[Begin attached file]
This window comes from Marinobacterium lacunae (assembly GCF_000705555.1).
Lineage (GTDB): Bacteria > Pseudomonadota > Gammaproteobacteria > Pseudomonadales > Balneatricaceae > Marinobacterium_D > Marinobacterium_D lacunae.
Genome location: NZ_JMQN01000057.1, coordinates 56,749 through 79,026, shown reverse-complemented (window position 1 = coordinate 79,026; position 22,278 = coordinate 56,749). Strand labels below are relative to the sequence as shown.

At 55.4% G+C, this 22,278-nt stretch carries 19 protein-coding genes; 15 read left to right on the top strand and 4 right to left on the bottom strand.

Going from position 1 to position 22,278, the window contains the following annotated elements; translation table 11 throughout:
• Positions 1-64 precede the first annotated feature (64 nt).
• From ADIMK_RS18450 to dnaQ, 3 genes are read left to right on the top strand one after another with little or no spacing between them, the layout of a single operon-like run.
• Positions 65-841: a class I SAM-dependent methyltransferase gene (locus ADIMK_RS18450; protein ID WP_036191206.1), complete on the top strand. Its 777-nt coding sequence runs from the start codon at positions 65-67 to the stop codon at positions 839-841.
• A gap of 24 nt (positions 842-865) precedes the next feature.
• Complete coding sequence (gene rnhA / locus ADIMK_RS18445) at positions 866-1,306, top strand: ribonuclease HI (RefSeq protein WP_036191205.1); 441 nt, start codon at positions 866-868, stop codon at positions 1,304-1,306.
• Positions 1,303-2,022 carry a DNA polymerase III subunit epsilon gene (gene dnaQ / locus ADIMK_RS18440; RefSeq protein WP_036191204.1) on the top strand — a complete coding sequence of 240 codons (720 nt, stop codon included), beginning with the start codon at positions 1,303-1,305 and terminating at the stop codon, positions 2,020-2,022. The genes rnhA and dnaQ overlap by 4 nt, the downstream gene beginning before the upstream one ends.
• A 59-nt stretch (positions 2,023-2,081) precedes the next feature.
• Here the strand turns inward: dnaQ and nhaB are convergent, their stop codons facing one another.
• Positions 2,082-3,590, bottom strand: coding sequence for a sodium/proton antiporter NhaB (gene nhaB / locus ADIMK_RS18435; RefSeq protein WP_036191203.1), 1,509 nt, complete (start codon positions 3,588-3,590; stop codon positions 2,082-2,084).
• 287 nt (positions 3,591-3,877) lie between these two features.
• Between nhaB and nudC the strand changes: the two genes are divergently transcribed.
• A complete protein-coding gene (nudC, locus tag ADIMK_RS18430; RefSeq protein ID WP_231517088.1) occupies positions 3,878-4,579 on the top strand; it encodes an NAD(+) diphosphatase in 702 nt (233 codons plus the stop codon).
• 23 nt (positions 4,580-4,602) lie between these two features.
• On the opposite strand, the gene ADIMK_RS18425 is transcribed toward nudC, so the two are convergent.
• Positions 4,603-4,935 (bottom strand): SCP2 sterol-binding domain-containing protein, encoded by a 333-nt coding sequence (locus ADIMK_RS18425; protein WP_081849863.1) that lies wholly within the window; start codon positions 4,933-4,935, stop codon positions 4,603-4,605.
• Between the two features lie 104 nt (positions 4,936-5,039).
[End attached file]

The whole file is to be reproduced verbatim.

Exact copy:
This window comes from Marinobacterium lacunae (assembly GCF_000705555.1).
Lineage (GTDB): Bacteria > Pseudomonadota > Gammaproteobacteria > Pseudomonadales > Balneatricaceae > Marinobacterium_D > Marinobacterium_D lacunae.
Genome location: NZ_JMQN01000057.1, coordinates 56,749 through 79,026, shown reverse-complemented (window position 1 = coordinate 79,026; position 22,278 = coordinate 56,749). Strand labels below are relative to the sequence as shown.

At 55.4% G+C, this 22,278-nt stretch carries 19 protein-coding genes; 15 read left to right on the top strand and 4 right to left on the bottom strand.

Going from position 1 to position 22,278, the window contains the following annotated elements; translation table 11 throughout:
• Positions 1-64 precede the first annotated feature (64 nt).
• From ADIMK_RS18450 to dnaQ, 3 genes are read left to right on the top strand one after another with little or no spacing between them, the layout of a single operon-like run.
• Positions 65-841: a class I SAM-dependent methyltransferase gene (locus ADIMK_RS18450; protein ID WP_036191206.1), complete on the top strand. Its 777-nt coding sequence runs from the start codon at positions 65-67 to the stop codon at positions 839-841.
• A gap of 24 nt (positions 842-865) precedes the next feature.
• Complete coding sequence (gene rnhA / locus ADIMK_RS18445) at positions 866-1,306, top strand: ribonuclease HI (RefSeq protein WP_036191205.1); 441 nt, start codon at positions 866-868, stop codon at positions 1,304-1,306.
• Positions 1,303-2,022 carry a DNA polymerase III subunit epsilon gene (gene dnaQ / locus ADIMK_RS18440; RefSeq protein WP_036191204.1) on the top strand — a complete coding sequence of 240 codons (720 nt, stop codon included), beginning with the start codon at positions 1,303-1,305 and terminating at the stop codon, positions 2,020-2,022. The genes rnhA and dnaQ overlap by 4 nt, the downstream gene beginning before the upstream one ends.
• A 59-nt stretch (positions 2,023-2,081) precedes the next feature.
• Here the strand turns inward: dnaQ and nhaB are convergent, their stop codons facing one another.
• Positions 2,082-3,590, bottom strand: coding sequence for a sodium/proton antiporter NhaB (gene nhaB / locus ADIMK_RS18435; RefSeq protein WP_036191203.1), 1,509 nt, complete (start codon positions 3,588-3,590; stop codon positions 2,082-2,084).
• 287 nt (positions 3,591-3,877) lie between these two features.
• Between nhaB and nudC the strand changes: the two genes are divergently transcribed.
• A complete protein-coding gene (nudC, locus tag ADIMK_RS18430; RefSeq protein ID WP_231517088.1) occupies positions 3,878-4,579 on the top strand; it encodes an NAD(+) diphosphatase in 702 nt (233 codons plus the stop codon).
• 23 nt (positions 4,580-4,602) lie between these two features.
• On the opposite strand, the gene ADIMK_RS18425 is transcribed toward nudC, so the two are convergent.
• Positions 4,603-4,935 (bottom strand): SCP2 sterol-binding domain-containing protein, encoded by a 333-nt coding sequence (locus ADIMK_RS18425; protein WP_081849863.1) that lies wholly within the window; start codon positions 4,933-4,935, stop codon positions 4,603-4,605.
• Between the two features lie 104 nt (positions 4,936-5,039).